Before the entire city wakes up, hawkers diligently work their way across the entire town. They rapidly paddle their way through the empty streets and start distributing their goods at a frantic pace, just in time to ensure the businessman or the university professor wakes up to see the day’s newspaper placed perfectly at the corner of their breakfast table. That’s how the day begins. Fast forward, we see the housewife idly sitting in her room, browsing through the pages of a lifestyle magazine. Even the teenager is exploring the wonders of the world browsing through the colorful pages of his favorite monthly science magazine. Whether we agree or not, print – as a media – has been an integral part of the human identity. Ever since the industry of printing witnessed its monumental inception before 220 AD, the industry has surely come a long way. From its humble beginning in China in the form of woodblock printing, print has evolved – becoming one of the most widely used forms of communication. Print media has witnessed its glory days, spanning across countless countries in the form of newspapers, tabloids, magazines, etc. And as the days have passed a new player has emerged in the scene, pushing print media into a battle for survival. The new player is none other than digital media. As the plethora of social networking sites and numerous apps increases, we, the readers are forced to speculate what the future of print media might be? Will print media face an unfortunate death, being replaced by digital media? Or will it morph into something entirely different, and reign as the most dependable form of media on the planet?
Print Media – Survival in times of Digital
It’s no secret that print media has been witnessing a steep reduction in value and volume over the years. As the years have passed, not only did the global circulation numbers drop, but so has the advertising revenue. A research stated that in 2015, print media accounted for 4% of people’s time. On the flip side, mobile devices managed to capture 25% of people’s time. While local and widely celebrated newspapers like The Daily Guide or Buteman have discontinued their operations, the big players have still managed to somewhat ride the tide; by adopting several strategies. This year’s most notable survival story in the print has been the merger between two of the largest American newspaper publishers Ganett and GateHouse Media. The $1.4 billion deal will give rise to a new conglomerate that will own more than 250 daily newspapers; reaching an audience of 145 million every month. This portrays one survival strategy that the print media is adopting – combining forces and strengthening their base. Another tactic that is becoming more predominant these days is that newspapers are opening up their digital subsidiaries. New York Times, Huffington Post, the Economist, and many others have established their presence in the digital ecosystem. In 2018, The New York Times Company generated more than $709 million in digital revenue; which shows that they have a very high possibility of reaching their planned $800 million in digital sales by the end of 2020. The shift from their platform to digital is not just observed in print media; in fact, the very same is applicable for Electronic Media as well. CNN has recently raised quite an uproar by investing a total of $70 million in their digital storytelling company Great Big Story; with hopes of creating a next-generation “cable network” – without the cable TV part in it, ironically. Whether we accept it or not, a change is surely headed our way.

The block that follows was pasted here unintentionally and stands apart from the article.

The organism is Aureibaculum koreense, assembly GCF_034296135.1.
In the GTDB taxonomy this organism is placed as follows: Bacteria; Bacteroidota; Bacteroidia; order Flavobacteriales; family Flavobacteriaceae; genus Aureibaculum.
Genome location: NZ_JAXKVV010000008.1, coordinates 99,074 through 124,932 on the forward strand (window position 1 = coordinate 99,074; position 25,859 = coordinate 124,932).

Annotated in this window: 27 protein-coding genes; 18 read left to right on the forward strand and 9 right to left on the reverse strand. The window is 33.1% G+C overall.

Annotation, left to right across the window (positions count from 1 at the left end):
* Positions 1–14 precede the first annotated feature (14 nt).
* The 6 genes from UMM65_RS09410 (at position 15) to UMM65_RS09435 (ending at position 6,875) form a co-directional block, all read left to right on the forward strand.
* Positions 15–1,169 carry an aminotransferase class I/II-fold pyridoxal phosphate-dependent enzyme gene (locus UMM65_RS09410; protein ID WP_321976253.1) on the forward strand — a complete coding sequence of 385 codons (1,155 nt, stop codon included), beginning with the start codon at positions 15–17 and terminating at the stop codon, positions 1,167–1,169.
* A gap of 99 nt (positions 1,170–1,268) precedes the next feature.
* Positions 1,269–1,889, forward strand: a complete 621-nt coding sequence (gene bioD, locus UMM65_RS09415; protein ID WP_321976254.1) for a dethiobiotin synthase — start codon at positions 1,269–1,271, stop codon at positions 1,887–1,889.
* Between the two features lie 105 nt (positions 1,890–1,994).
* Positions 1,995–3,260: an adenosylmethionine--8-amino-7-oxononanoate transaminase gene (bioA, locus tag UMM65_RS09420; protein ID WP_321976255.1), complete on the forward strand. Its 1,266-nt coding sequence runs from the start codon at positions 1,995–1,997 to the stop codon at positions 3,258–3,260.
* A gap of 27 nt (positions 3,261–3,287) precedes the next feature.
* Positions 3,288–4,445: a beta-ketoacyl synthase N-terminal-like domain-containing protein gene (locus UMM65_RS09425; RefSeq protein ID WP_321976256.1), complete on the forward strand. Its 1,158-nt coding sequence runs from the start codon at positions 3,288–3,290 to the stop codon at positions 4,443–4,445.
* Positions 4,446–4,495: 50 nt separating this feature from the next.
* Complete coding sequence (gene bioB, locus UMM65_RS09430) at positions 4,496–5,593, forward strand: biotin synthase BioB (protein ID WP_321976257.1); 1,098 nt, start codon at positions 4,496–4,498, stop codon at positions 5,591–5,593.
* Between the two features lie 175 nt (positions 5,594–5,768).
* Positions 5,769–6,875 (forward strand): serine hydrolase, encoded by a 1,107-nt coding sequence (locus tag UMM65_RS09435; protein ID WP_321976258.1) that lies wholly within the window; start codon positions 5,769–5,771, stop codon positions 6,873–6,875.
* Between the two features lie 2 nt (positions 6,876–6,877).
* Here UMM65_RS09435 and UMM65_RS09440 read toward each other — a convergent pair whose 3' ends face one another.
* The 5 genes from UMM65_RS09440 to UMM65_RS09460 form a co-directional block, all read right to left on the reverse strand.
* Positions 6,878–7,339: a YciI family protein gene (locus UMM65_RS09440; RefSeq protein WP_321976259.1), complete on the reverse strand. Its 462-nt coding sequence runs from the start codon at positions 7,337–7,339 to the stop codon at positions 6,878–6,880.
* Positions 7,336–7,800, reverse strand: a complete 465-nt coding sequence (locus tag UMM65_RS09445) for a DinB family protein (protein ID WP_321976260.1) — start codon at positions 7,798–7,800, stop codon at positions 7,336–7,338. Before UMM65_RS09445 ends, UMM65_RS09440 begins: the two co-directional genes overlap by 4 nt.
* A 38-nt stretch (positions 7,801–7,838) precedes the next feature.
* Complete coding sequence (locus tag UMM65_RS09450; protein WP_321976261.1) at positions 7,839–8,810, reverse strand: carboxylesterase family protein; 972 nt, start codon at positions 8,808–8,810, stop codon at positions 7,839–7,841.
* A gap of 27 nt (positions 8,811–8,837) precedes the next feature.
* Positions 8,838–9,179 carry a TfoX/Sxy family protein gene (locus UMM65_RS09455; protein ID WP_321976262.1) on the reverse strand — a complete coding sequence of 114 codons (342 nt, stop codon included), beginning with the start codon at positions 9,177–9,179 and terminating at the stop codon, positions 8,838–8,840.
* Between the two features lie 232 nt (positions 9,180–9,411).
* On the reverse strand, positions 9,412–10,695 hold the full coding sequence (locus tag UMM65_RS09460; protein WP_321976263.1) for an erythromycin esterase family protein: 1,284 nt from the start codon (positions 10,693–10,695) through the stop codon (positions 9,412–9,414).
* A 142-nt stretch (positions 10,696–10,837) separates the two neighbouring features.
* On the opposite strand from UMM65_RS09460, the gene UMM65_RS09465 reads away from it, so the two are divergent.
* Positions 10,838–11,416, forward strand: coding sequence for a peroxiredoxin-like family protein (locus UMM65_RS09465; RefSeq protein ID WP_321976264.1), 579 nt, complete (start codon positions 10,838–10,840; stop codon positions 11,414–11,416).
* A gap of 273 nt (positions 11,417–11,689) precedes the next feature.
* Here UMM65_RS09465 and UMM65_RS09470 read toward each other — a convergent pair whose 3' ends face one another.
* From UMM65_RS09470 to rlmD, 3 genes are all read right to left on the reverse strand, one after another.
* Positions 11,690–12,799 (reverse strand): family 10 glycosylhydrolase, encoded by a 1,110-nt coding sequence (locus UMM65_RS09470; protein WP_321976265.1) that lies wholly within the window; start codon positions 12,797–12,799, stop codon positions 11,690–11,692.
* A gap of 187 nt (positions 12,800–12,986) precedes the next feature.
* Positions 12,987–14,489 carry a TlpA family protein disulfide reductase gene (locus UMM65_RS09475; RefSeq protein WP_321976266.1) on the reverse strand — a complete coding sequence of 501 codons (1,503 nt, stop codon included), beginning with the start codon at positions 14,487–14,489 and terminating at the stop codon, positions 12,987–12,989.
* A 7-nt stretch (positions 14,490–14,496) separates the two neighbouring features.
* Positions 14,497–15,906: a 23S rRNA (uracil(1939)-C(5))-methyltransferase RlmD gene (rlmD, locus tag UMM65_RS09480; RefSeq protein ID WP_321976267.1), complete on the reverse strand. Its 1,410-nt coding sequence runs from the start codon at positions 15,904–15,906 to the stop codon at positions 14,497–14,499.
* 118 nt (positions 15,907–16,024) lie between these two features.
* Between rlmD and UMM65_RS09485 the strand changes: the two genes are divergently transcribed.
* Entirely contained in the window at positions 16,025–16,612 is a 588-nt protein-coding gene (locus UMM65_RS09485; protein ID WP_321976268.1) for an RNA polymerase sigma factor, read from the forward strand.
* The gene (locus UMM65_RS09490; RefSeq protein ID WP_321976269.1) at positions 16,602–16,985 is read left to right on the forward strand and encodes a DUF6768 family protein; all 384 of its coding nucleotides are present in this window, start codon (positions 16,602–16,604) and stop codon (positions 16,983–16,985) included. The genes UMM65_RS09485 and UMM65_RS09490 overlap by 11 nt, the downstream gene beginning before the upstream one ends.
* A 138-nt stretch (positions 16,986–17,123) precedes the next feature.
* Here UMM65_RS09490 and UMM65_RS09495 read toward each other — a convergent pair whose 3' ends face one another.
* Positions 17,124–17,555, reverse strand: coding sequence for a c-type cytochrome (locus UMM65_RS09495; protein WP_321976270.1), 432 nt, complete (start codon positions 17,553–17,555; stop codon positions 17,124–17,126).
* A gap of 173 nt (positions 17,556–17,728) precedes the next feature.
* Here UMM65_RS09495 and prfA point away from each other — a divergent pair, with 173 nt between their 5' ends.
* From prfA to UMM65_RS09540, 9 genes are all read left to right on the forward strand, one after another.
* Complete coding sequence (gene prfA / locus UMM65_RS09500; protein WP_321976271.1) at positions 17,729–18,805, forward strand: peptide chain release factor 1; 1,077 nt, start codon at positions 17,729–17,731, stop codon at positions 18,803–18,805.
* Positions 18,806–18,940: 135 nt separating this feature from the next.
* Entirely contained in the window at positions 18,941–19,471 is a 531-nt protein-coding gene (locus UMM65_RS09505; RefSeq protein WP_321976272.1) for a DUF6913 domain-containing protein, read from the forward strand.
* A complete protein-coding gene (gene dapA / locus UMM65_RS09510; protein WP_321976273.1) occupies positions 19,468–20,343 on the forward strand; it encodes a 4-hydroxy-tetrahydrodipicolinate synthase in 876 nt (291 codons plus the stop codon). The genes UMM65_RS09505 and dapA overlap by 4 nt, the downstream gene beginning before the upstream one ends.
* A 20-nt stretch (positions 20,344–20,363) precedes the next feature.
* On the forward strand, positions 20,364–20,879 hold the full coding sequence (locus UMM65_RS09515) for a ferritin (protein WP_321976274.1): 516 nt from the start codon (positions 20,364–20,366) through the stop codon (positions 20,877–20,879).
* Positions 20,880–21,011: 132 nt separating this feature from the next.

From News to Content – A paradigm shift
The entire transition can be summed up in one sentence – “A shift is being experienced from institutionally-controlled media to user-controlled media”. While print newsrooms continue to cut jobs, human resources – both youngsters and veterans – are swarming to work in content outlets that have moved into original news reporting. This exponential rise of content platforms, fueled by mass usage of social media, is anything but indomitable. According to Forbes, social media has now established itself as the main source of news online. With a gigantic pool of over 2.4 billion internet users, about 64.5% receive breaking news from Facebook, Twitter, Youtube, Snapchat and Instagram instead of social media. However, a decrease has been observed in how many articles people read. In most cases, people simply scroll through their newsfeed and come across relevant news content but just go through the headlines or a short video clip of the piece. An average visitor is likely to read an article for 15 seconds or less and the average video watch time online is around 10 seconds.